Statistical properties of the observed fluctuations of temperature and polarisation anisotropies of the cosmic microwave background are remarkably consistent with the basic predictions of cosmic inflation driven by a single energy component. The observed fluctuations are Gaussian and adiabatic, and the strength of fluctuations weakly depends on spatial scales. The WMAP experiment has confirmed these predictions with precision, and the Planck experiment has further tightened the limits on deviations from Gaussianity and adiabaticity of fluctuations. So, has inflation really happened? We do not know yet. A definitive observational proof of inflation must come from a convincing detection of signatures of nearly-scale-invariant primordial gravitational waves generated during inflation. The so-called B-mode polarisation of the cosmic microwave background is the most promising method known to date to detect such gravitational waves. In this presentation, we first briefly review the physics of E- and B-mode polarisation of the cosmic microwave background. We then discuss how to measure these signals in the data in the presence of Galactic foreground and gravitational lensing. A simple analysis shows that it is possible to detect a faint B-mode signal at the level of the tensor-to-scalar ratio of 0.001, i.e., two orders of magnitude below the current limit set by the temperature anisotropy data. This is likely the smallest tensor-to-scalar ratio we would ever reach using the cosmic microwave background. Detection of nearly scale-invariant B-modes at this level or above provides a definitive proof of inflation happening at "high-scales," i.e., energy scales close to a grand unification scale, GeV.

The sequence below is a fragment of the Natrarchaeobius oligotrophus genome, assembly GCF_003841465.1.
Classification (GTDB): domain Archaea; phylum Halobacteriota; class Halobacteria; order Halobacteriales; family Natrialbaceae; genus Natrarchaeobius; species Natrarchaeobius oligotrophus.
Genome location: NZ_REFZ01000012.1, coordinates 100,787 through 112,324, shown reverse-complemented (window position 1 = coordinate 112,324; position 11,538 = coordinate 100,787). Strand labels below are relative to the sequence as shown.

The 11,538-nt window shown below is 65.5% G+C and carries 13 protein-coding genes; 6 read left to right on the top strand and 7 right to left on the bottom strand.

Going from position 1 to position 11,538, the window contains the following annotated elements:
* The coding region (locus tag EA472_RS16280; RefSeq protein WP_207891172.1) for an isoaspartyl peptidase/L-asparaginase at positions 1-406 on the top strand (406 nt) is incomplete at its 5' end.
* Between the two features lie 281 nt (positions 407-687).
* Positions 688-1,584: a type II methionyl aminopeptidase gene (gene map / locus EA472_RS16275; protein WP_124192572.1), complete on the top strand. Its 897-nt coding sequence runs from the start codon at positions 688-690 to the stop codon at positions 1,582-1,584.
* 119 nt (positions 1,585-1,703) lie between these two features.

Polarisation of the Cosmic Microwave Background: Toward an Observational Proof of Cosmic Inflation
School of Physics and Astronomy
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